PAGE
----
The presidential campaign for Democratic candidate Bernard Sanders (I-Vt.) tore into the Human Rights Campaign on Tuesday for endorsing Hillary Clinton.
After the Human Rights Campaign announced on Tuesday it would back Clinton, the Sanders campaign criticized the nation’s largest LGBT group in response to a Washington Blade inquiry for a reaction.
“It’s understandable and consistent with the establishment organizations voting for the establishment candidate, but it’s an endorsement that cannot possibly be based on the facts and the record,” said Sanders campaign spokesperson Michael Briggs.
Touting Sanders as “somebody who’s been for gay rights long, long ago” since he was mayor of Burlington, Vt., Briggs said Sanders as a U.S. senator voted against “Don’t Ask, Don’t Tell” in 1993 and he voted against the Defense of Marriage Act in 1996. Briggs also cited Sanders’ support in calling on the U.S. Supreme Court to overturn DOMA.
Recalling Sanders’ support for civil unions in Vermont when it became the first state to enact them in 2000, Briggs said Sanders was “a pioneer on this early version of gay marriage, and has by far the most exemplary record on gay rights of any candidate ever in American history.”
Both “Don’t Ask, Don’t Tell” and DOMA became law under former President Bill Clinton.
Hillary Clinton supported DOMA through her 2000 campaign for a U.S. Senate seat in New York and backed only repealing Section 3 of the law during her first presidential campaign. Both Bill and Hillary Clinton now support marriage equality.
“So who knows what prompted the Human Rights Campaign to do what it does — I have trouble myself figuring why they do some of the things they do over the years — but I think the gay men and lesbians all over the country will know who has been their champion for a long, long time and will consider that as they make up their mind on support for his campaign,” Briggs said.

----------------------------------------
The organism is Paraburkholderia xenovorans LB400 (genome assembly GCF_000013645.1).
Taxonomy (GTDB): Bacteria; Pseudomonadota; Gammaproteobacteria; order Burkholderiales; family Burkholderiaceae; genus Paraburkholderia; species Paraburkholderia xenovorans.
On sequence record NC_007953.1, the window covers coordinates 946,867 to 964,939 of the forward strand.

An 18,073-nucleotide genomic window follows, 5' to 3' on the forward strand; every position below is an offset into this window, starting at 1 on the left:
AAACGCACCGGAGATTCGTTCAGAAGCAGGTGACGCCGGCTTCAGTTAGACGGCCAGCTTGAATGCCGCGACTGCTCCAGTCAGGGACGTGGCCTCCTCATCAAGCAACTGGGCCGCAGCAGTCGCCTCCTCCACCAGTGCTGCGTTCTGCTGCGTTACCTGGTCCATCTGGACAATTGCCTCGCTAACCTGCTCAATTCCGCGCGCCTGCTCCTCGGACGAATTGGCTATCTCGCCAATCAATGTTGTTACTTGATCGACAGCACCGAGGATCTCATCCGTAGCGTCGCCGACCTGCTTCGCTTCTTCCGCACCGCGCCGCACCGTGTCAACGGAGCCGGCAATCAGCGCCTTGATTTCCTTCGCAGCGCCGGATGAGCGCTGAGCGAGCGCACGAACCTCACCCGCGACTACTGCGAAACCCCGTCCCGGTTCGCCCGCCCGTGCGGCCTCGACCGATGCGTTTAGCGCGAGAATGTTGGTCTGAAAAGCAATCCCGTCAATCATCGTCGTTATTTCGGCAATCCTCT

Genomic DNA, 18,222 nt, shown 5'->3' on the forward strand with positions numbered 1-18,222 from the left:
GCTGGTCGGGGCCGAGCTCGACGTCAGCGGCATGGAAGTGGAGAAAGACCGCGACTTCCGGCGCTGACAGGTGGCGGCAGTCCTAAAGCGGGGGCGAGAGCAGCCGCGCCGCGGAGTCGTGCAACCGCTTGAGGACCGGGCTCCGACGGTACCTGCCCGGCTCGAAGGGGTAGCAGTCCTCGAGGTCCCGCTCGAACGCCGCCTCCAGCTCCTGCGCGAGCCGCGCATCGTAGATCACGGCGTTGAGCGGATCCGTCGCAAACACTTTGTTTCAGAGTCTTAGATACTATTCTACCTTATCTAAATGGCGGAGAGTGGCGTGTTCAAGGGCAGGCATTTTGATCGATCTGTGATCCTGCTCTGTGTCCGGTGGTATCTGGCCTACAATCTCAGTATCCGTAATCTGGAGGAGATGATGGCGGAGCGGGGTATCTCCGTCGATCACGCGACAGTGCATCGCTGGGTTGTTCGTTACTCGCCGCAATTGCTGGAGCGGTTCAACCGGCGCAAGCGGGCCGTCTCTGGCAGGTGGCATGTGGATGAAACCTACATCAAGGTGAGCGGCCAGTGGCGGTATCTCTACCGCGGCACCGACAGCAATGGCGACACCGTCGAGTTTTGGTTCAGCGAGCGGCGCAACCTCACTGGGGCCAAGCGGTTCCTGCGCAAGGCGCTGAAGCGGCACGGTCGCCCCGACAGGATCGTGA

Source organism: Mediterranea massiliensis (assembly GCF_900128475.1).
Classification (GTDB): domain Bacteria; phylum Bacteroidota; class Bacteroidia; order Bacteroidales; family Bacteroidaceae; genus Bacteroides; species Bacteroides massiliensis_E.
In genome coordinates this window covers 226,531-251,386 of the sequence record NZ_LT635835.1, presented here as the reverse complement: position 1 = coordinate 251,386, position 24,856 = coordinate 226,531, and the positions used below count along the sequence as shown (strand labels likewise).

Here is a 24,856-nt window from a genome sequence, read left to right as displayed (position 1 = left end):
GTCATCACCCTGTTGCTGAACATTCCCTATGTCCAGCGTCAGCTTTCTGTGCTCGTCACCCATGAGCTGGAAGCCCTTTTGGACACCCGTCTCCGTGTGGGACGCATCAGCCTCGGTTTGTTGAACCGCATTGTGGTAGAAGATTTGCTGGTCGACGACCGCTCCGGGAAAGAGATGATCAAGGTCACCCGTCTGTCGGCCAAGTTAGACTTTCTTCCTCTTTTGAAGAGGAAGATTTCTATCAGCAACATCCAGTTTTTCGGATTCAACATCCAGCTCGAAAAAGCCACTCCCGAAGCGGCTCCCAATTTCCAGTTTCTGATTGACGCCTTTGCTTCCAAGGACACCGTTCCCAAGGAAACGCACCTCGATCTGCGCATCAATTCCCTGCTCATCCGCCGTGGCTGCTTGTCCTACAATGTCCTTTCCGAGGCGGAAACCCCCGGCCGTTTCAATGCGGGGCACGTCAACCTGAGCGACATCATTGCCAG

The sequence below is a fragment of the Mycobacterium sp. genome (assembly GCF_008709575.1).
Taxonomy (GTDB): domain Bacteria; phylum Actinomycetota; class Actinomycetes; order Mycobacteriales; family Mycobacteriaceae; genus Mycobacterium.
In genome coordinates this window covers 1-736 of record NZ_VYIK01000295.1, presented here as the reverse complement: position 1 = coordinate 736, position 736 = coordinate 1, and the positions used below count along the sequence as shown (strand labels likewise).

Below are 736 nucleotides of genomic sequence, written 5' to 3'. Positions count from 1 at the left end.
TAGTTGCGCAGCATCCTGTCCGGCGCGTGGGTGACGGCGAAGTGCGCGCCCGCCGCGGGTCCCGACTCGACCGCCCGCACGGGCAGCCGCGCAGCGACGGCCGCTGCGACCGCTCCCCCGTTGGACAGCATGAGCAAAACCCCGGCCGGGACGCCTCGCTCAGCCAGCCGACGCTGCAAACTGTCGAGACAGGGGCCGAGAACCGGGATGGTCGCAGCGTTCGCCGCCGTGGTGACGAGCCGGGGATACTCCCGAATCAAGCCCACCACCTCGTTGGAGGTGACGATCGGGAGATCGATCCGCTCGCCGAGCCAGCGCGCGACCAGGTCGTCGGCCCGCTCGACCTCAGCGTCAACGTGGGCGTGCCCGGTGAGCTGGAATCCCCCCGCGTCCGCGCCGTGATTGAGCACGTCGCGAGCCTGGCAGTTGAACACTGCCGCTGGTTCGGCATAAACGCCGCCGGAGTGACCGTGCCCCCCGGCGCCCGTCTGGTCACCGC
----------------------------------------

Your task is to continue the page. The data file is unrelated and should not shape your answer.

Asked whether he meant to include bisexual and transgender people in his description of gay men and lesbians, Briggs said that was correct and he meant “LGBTQ people all over the country.”
Briggs declined to elaborate on what actions the Human Rights Campaign has taken that he doesn’t understand.
Brandon Lorenz, a spokesperson for the Human Rights Campaign, in a statement to the Blade responded to the Sanders campaign’s criticisms.
“There are certainly several friends of equality in this race, but the 32 community leaders who comprise HRC’s Board of Directors have unanimously decided that Hillary Clinton is the champion we need to fight for us each day on the campaign trail and every day in the White House,” said Lorenz. “She has a strong record, a strong agenda, and a strong ability to win against any Republican running on an anti-LGBT platform in November and lead from Day One.”
Each of the Democratic presidential candidates submitted responses to questionnaires by the Human Rights Campaign, which the organization made public on the day it announced its endorsement. Both Clinton and Sanders responded in the affirmative to every action HRC sought in its questionnaire.
In May, Sanders, in an interview with the Washington Blade, became the first presidential candidate to support openly trans service in the U.S. military and made a point about including trans people in his campaign and presidency.
Asked what steps can be taken to address the high rate of violence against trans women, particularly trans women of color, Sanders said, “I think we have to, among other things, do a better job in educating our police officers.”
But Sanders hasn’t always been in favor of full marriage equality. In 2006 when asked by the Vermont-based Times Argus newspaper if Vermont should legalize same-sex marriage, Sanders was quoted as saying, “Not right now, not after what we went through,” referring to the conflict in the state over civil unions.
HRC endorsed then-Democratic candidate Barack Obama in June 2008 after he had secured the nomination following a bruising primary battle with Hillary Clinton.
Matt Corridoni, a spokesperson for Martin O’Malley, responded to the Human Rights Campaign’s endorsement of Clinton by emphasizing the former Maryland’s governor record on LGBT rights.
“Gov. O’Malley passed Maryland’s first transgender anti-discrimination bill as mayor of Baltimore, signed marriage equality into law as governor of Maryland and defended it at the ballot box, and his campaign is the only on record saying he would consider and LGBT running mate,” Corridoni said. “His record speaks for itself.”